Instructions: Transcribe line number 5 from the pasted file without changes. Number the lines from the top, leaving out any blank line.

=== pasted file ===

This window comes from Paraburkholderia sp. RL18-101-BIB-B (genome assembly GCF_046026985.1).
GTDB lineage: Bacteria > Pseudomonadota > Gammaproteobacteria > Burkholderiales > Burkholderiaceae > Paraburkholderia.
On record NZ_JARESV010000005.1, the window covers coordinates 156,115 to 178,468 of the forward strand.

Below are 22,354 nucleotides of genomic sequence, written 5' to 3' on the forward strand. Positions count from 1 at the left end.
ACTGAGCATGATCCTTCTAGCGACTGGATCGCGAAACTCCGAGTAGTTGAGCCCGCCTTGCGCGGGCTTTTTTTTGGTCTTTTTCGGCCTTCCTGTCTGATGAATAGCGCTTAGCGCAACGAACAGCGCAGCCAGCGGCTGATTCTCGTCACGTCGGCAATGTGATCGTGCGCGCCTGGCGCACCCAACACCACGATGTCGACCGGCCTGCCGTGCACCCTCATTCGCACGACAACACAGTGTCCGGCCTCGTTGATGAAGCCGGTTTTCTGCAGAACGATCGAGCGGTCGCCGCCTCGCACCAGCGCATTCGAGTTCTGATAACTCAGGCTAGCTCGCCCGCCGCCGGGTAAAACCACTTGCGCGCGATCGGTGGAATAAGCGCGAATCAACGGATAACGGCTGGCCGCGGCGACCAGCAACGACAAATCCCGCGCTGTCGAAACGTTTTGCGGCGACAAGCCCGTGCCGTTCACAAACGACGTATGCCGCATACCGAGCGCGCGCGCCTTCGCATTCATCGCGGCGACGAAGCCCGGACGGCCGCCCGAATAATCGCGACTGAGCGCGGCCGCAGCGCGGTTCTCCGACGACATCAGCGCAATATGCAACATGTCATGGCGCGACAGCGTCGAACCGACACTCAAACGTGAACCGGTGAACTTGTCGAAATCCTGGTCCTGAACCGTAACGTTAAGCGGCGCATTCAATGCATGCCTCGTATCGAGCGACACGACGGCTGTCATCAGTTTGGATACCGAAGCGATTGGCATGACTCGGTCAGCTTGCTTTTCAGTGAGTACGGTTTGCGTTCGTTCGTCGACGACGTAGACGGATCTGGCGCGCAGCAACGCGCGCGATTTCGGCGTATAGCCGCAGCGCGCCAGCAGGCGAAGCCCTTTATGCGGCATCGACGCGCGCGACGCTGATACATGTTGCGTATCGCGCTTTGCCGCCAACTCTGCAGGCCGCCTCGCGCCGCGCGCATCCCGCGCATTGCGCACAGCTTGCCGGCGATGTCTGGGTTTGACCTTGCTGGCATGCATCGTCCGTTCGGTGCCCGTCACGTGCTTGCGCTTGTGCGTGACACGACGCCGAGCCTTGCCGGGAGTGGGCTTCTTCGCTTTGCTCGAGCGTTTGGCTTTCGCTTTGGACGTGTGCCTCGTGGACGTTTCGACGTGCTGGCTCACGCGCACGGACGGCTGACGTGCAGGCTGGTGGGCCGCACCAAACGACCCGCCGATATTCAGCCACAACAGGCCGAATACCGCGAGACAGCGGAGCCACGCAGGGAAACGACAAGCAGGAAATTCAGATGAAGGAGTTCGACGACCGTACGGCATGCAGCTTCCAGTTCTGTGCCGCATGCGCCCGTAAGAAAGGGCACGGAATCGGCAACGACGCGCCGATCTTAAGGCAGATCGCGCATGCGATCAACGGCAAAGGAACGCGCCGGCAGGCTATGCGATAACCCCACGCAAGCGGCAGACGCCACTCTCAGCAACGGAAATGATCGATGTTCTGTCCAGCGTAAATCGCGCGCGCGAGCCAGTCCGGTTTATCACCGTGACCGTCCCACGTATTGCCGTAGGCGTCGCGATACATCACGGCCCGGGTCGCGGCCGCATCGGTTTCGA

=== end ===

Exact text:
ACTGAGCATGATCCTTCTAGCGACTGGATCGCGAAACTCCGAGTAGTTGAGCCCGCCTTGCGCGGGCTTTTTTTTGGTCTTTTTCGGCCTTCCTGTCTGATGAATAGCGCTTAGCGCAACGAACAGCGCAGCCAGCGGCTGATTCTCGTCACGTCGGCAATGTGATCGTGCGCGCCTGGCGCACCCAACACCACGATGTCGACCGGCCTGCCGTGCACCCTCATTCGCACGACAACACAGTGTCCGGCCTCGTTGATGAAGCCGGTTTTCTGCAGAACGATCGAGCGGTCGCCGCCTCGCACCAGCGCATTCGAGTTCTGATAACTCAGGCTAGCTCGCCCGCCGCCGGGTAAAACCACTTGCGCGCGATCGGTGGAATAAGCGCGAATCAACGGATAACGGCTGGCCGCGGCGACCAGCAACGACAAATCCCGCGCTGTCGAAACGTTTTGCGGCGACAAGCCCGTGCCGTTCACAAACGACGTATGCCGCATACCGAGCGCGCGCGCCTTCGCATTCATCGCGGCGACGAAGCCCGGACGGCCGCCCGAATAATCGCGACTGAGCGCGGCCGCAGCGCGGTTCTCCGACGACATCAGCGCAATATGCAACATGTCATGGCGCGACAGCGTCGAACCGACACTCAAACGTGAACCGGTGAACTTGTCGAAATCCTGGTCCTGAACCGTAACGTTAAGCGGCGCATTCAATGCATGCCTCGTATCGAGCGACACGACGGCTGTCATCAGTTTGGATACCGAAGCGATTGGCATGACTCGGTCAGCTTGCTTTTCAGTGAGTACGGTTTGCGTTCGTTCGTCGACGACGTAGACGGATCTGGCGCGCAGCAACGCGCGCGATTTCGGCGTATAGCCGCAGCGCGCCAGCAGGCGAAGCCCTTTATGCGGCATCGACGCGCGCGACGCTGATACATGTTGCGTATCGCGCTTTGCCGCCAACTCTGCAGGCCGCCTCGCGCCGCGCGCATCCCGCGCATTGCGCACAGCTTGCCGGCGATGTCTGGGTTTGACCTTGCTGGCATGCATCGTCCGTTCGGTGCCCGTCACGTGCTTGCGCTTGTGCGTGACACGACGCCGAGCCTTGCCGGGAGTGGGCTTCTTCGCTTTGCTCGAGCGTTTGGCTTTCGCTTTGGACGTGTGCCTCGTGGACGTTTCGACGTGCTGGCTCACGCGCACGGACGGCTGACGTGCAGGCTGGTGGGCCGCACCAAACGACCCGCCGATATTCAGCCACAACAGGCCGAATACCGCGAGACAGCGGAGCCACGCAGGGAAACGACAAGCAGGAAATTCAGATGAAGGAGTTCGACGACCGTACGGCATGCAGCTTCCAGTTCTGTGCCGCATGCGCCCGTAAGAAAGGGCACGGAATCGGCAACGACGCGCCGATCTTAAGGCAGATCGCGCATGCGATCAACGGCAAAGGAACGCGCCGGCAGGCTATGCGATAACCCCACGCAAGCGGCAGACGCCACTCTCAGCAACGGAAATGATCGATGTTCTGTCCAGCGTAAATCGCGCGCGCGAGCCAGTCCGGTTTATCACCGTGACCGTCCCACGTATTGCCGTAGGCGTCGCGATACATCACGGCCCGGGTCGCGGCCGCATCGGTTTCGA